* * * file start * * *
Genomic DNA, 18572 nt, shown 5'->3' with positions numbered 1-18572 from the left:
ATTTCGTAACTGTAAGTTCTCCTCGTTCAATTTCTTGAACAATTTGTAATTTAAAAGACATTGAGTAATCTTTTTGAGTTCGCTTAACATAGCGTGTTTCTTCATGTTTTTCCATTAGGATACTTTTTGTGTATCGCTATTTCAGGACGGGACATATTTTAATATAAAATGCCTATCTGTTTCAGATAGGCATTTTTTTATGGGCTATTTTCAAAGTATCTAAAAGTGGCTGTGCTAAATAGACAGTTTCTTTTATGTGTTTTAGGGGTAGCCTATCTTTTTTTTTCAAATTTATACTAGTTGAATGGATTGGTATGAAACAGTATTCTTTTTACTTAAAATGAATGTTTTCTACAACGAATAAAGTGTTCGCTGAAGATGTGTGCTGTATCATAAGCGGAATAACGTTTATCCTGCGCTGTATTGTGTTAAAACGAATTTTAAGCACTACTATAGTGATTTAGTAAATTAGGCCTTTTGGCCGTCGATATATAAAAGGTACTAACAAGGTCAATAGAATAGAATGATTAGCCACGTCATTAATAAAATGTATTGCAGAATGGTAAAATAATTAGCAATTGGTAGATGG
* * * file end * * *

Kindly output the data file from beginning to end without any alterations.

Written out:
Genomic DNA, 18572 nt, shown 5'->3' with positions numbered 1-18572 from the left:
ATTTCGTAACTGTAAGTTCTCCTCGTTCAATTTCTTGAACAATTTGTAATTTAAAAGACATTGAGTAATCTTTTTGAGTTCGCTTAACATAGCGTGTTTCTTCATGTTTTTCCATTAGGATACTTTTTGTGTATCGCTATTTCAGGACGGGACATATTTTAATATAAAATGCCTATCTGTTTCAGATAGGCATTTTTTTATGGGCTATTTTCAAAGTATCTAAAAGTGGCTGTGCTAAATAGACAGTTTCTTTTATGTGTTTTAGGGGTAGCCTATCTTTTTTTTTCAAATTTATACTAGTTGAATGGATTGGTATGAAACAGTATTCTTTTTACTTAAAATGAATGTTTTCTACAACGAATAAAGTGTTCGCTGAAGATGTGTGCTGTATCATAAGCGGAATAACGTTTATCCTGCGCTGTATTGTGTTAAAACGAATTTTAAGCACTACTATAGTGATTTAGTAAATTAGGCCTTTTGGCCGTCGATATATAAAAGGTACTAACAAGGTCAATAGAATAGAATGATTAGCCACGTCATTAATAAAATGTATTGCAGAATGGTAAAATAATTAGCAATTGGTAGATGG